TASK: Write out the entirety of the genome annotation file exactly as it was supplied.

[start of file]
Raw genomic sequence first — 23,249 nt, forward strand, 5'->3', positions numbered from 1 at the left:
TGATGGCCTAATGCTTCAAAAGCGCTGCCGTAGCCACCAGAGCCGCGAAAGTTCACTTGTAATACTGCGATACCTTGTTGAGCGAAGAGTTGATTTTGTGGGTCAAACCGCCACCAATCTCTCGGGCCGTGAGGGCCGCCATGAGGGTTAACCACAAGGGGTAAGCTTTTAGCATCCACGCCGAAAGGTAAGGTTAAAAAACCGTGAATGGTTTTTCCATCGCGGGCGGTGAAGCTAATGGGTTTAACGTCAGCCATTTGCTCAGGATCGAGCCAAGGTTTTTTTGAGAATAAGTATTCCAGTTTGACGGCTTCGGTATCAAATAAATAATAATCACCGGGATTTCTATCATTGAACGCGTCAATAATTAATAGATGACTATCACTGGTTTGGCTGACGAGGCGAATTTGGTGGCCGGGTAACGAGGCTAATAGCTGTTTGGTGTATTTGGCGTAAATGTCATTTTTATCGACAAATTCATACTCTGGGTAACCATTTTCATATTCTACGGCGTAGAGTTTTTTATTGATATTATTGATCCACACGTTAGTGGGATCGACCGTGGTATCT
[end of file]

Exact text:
Raw genomic sequence first — 23,249 nt, forward strand, 5'->3', positions numbered from 1 at the left:
TGATGGCCTAATGCTTCAAAAGCGCTGCCGTAGCCACCAGAGCCGCGAAAGTTCACTTGTAATACTGCGATACCTTGTTGAGCGAAGAGTTGATTTTGTGGGTCAAACCGCCACCAATCTCTCGGGCCGTGAGGGCCGCCATGAGGGTTAACCACAAGGGGTAAGCTTTTAGCATCCACGCCGAAAGGTAAGGTTAAAAAACCGTGAATGGTTTTTCCATCGCGGGCGGTGAAGCTAATGGGTTTAACGTCAGCCATTTGCTCAGGATCGAGCCAAGGTTTTTTTGAGAATAAGTATTCCAGTTTGACGGCTTCGGTATCAAATAAATAATAATCACCGGGATTTCTATCATTGAACGCGTCAATAATTAATAGATGACTATCACTGGTTTGGCTGACGAGGCGAATTTGGTGGCCGGGTAACGAGGCTAATAGCTGTTTGGTGTATTTGGCGTAAATGTCATTTTTATCGACAAATTCATACTCTGGGTAACCATTTTCATATTCTACGGCGTAGAGTTTTTTATTGATATTATTGATCCACACGTTAGTGGGATCGACCGTGGTATCT